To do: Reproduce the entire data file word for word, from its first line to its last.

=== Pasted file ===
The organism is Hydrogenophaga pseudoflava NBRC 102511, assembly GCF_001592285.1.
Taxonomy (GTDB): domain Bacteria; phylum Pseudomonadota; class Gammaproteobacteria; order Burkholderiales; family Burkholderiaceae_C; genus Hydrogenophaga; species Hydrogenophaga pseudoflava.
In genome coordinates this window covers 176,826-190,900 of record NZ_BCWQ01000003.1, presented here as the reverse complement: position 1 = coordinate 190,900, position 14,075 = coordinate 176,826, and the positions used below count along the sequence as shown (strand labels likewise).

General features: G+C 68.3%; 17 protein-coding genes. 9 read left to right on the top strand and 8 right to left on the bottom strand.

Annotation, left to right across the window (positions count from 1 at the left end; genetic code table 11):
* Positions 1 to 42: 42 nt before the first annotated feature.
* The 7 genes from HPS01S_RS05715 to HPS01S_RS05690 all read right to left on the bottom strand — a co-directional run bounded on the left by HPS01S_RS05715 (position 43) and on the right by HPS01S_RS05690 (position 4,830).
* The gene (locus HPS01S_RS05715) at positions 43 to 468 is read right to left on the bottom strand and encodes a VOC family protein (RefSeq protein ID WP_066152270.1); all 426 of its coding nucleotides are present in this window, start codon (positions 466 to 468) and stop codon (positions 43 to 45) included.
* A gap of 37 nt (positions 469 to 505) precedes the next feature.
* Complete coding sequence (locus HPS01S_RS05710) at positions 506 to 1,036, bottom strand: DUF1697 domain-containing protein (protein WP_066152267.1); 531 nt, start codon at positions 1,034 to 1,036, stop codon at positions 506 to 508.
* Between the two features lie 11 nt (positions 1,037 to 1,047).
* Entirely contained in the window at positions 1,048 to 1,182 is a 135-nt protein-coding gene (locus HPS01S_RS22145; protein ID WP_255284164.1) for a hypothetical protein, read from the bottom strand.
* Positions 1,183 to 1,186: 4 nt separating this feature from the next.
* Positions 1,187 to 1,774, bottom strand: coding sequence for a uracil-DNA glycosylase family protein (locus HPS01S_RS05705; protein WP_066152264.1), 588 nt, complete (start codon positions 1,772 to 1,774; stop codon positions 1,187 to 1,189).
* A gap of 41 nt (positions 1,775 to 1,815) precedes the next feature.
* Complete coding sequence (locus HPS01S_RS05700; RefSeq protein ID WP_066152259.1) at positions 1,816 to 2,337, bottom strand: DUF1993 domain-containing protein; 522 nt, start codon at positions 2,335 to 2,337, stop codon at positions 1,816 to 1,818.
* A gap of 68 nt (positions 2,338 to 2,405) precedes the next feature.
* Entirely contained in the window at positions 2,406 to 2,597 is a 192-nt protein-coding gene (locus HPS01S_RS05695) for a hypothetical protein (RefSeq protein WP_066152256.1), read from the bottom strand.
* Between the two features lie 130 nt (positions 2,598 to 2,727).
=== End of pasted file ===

The organism is Hydrogenophaga pseudoflava NBRC 102511, assembly GCF_001592285.1.
Taxonomy (GTDB): domain Bacteria; phylum Pseudomonadota; class Gammaproteobacteria; order Burkholderiales; family Burkholderiaceae_C; genus Hydrogenophaga; species Hydrogenophaga pseudoflava.
In genome coordinates this window covers 176,826-190,900 of record NZ_BCWQ01000003.1, presented here as the reverse complement: position 1 = coordinate 190,900, position 14,075 = coordinate 176,826, and the positions used below count along the sequence as shown (strand labels likewise).

General features: G+C 68.3%; 17 protein-coding genes. 9 read left to right on the top strand and 8 right to left on the bottom strand.

Annotation, left to right across the window (positions count from 1 at the left end; genetic code table 11):
* Positions 1 to 42: 42 nt before the first annotated feature.
* The 7 genes from HPS01S_RS05715 to HPS01S_RS05690 all read right to left on the bottom strand — a co-directional run bounded on the left by HPS01S_RS05715 (position 43) and on the right by HPS01S_RS05690 (position 4,830).
* The gene (locus HPS01S_RS05715) at positions 43 to 468 is read right to left on the bottom strand and encodes a VOC family protein (RefSeq protein ID WP_066152270.1); all 426 of its coding nucleotides are present in this window, start codon (positions 466 to 468) and stop codon (positions 43 to 45) included.
* A gap of 37 nt (positions 469 to 505) precedes the next feature.
* Complete coding sequence (locus HPS01S_RS05710) at positions 506 to 1,036, bottom strand: DUF1697 domain-containing protein (protein WP_066152267.1); 531 nt, start codon at positions 1,034 to 1,036, stop codon at positions 506 to 508.
* Between the two features lie 11 nt (positions 1,037 to 1,047).
* Entirely contained in the window at positions 1,048 to 1,182 is a 135-nt protein-coding gene (locus HPS01S_RS22145; protein ID WP_255284164.1) for a hypothetical protein, read from the bottom strand.
* Positions 1,183 to 1,186: 4 nt separating this feature from the next.
* Positions 1,187 to 1,774, bottom strand: coding sequence for a uracil-DNA glycosylase family protein (locus HPS01S_RS05705; protein WP_066152264.1), 588 nt, complete (start codon positions 1,772 to 1,774; stop codon positions 1,187 to 1,189).
* A gap of 41 nt (positions 1,775 to 1,815) precedes the next feature.
* Complete coding sequence (locus HPS01S_RS05700; RefSeq protein ID WP_066152259.1) at positions 1,816 to 2,337, bottom strand: DUF1993 domain-containing protein; 522 nt, start codon at positions 2,335 to 2,337, stop codon at positions 1,816 to 1,818.
* A gap of 68 nt (positions 2,338 to 2,405) precedes the next feature.
* Entirely contained in the window at positions 2,406 to 2,597 is a 192-nt protein-coding gene (locus HPS01S_RS05695) for a hypothetical protein (RefSeq protein WP_066152256.1), read from the bottom strand.
* Between the two features lie 130 nt (positions 2,598 to 2,727).